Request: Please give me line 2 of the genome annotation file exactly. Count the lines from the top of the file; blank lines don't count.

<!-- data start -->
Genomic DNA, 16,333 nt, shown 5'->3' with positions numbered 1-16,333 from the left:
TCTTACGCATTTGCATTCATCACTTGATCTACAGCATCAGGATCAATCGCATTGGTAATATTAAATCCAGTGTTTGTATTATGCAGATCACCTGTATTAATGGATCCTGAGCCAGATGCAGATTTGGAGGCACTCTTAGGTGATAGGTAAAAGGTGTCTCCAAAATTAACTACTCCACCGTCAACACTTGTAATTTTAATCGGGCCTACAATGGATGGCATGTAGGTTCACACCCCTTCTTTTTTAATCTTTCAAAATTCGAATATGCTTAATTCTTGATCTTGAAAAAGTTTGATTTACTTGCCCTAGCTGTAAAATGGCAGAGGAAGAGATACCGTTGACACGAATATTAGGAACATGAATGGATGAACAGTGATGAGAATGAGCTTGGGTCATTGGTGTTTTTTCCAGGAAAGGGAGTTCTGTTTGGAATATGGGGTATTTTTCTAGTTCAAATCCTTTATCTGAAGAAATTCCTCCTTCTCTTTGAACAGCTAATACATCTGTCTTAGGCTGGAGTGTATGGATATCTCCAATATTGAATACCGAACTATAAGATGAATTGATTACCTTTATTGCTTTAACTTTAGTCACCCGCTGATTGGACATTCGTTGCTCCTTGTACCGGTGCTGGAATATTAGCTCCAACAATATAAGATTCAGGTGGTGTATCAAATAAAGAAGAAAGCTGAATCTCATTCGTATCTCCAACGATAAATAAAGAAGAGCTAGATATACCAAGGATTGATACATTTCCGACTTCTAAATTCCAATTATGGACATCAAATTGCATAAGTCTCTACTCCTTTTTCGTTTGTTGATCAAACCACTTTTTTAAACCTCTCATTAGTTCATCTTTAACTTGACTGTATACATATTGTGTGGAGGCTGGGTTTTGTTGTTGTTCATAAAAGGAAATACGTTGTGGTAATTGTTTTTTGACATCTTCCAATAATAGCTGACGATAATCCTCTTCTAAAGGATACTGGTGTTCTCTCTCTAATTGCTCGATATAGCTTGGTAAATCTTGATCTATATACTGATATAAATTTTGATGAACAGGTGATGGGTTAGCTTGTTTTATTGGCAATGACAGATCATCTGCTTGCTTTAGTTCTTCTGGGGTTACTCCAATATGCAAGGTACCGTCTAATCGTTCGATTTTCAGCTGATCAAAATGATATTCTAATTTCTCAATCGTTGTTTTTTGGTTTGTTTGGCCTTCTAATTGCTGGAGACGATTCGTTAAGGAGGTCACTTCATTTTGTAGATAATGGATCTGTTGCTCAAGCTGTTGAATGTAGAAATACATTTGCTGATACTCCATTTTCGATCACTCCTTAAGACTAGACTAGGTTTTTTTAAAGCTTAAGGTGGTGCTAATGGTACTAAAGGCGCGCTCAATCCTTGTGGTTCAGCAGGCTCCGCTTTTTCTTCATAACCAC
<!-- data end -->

TCTTACGCATTTGCATTCATCACTTGATCTACAGCATCAGGATCAATCGCATTGGTAATATTAAATCCAGTGTTTGTATTATGCAGATCACCTGTATTAATGGATCCTGAGCCAGATGCAGATTTGGAGGCACTCTTAGGTGATAGGTAAAAGGTGTCTCCAAAATTAACTACTCCACCGTCAACACTTGTAATTTTAATCGGGCCTACAATGGATGGCATGTAGGTTCACACCCCTTCTTTTTTAATCTTTCAAAATTCGAATATGCTTAATTCTTGATCTTGAAAAAGTTTGATTTACTTGCCCTAGCTGTAAAATGGCAGAGGAAGAGATACCGTTGACACGAATATTAGGAACATGAATGGATGAACAGTGATGAGAATGAGCTTGGGTCATTGGTGTTTTTTCCAGGAAAGGGAGTTCTGTTTGGAATATGGGGTATTTTTCTAGTTCAAATCCTTTATCTGAAGAAATTCCTCCTTCTCTTTGAACAGCTAATACATCTGTCTTAGGCTGGAGTGTATGGATATCTCCAATATTGAATACCGAACTATAAGATGAATTGATTACCTTTATTGCTTTAACTTTAGTCACCCGCTGATTGGACATTCGTTGCTCCTTGTACCGGTGCTGGAATATTAGCTCCAACAATATAAGATTCAGGTGGTGTATCAAATAAAGAAGAAAGCTGAATCTCATTCGTATCTCCAACGATAAATAAAGAAGAGCTAGATATACCAAGGATTGATACATTTCCGACTTCTAAATTCCAATTATGGACATCAAATTGCATAAGTCTCTACTCCTTTTTCGTTTGTTGATCAAACCACTTTTTTAAACCTCTCATTAGTTCATCTTTAACTTGACTGTATACATATTGTGTGGAGGCTGGGTTTTGTTGTTGTTCATAAAAGGAAATACGTTGTGGTAATTGTTTTTTGACATCTTCCAATAATAGCTGACGATAATCCTCTTCTAAAGGATACTGGTGTTCTCTCTCTAATTGCTCGATATAGCTTGGTAAATCTTGATCTATATACTGATATAAATTTTGATGAACAGGTGATGGGTTAGCTTGTTTTATTGGCAATGACAGATCATCTGCTTGCTTTAGTTCTTCTGGGGTTACTCCAATATGCAAGGTACCGTCTAATCGTTCGATTTTCAGCTGATCAAAATGATATTCTAATTTCTCAATCGTTGTTTTTTGGTTTGTTTGGCCTTCTAATTGCTGGAGACGATTCGTTAAGGAGGTCACTTCATTTTGTAGATAATGGATCTGTTGCTCAAGCTGTTGAATGTAGAAATACATTTGCTGATACTCCATTTTCGATCACTCCTTAAGACTAGACTAGGTTTTTTTAAAGCTTAAGGTGGTGCTAATGGTACTAAAGGCGCGCTCAATCCTTGTGGTTCAGCAGGCTCCGCTTTTTCTTCATAACCAC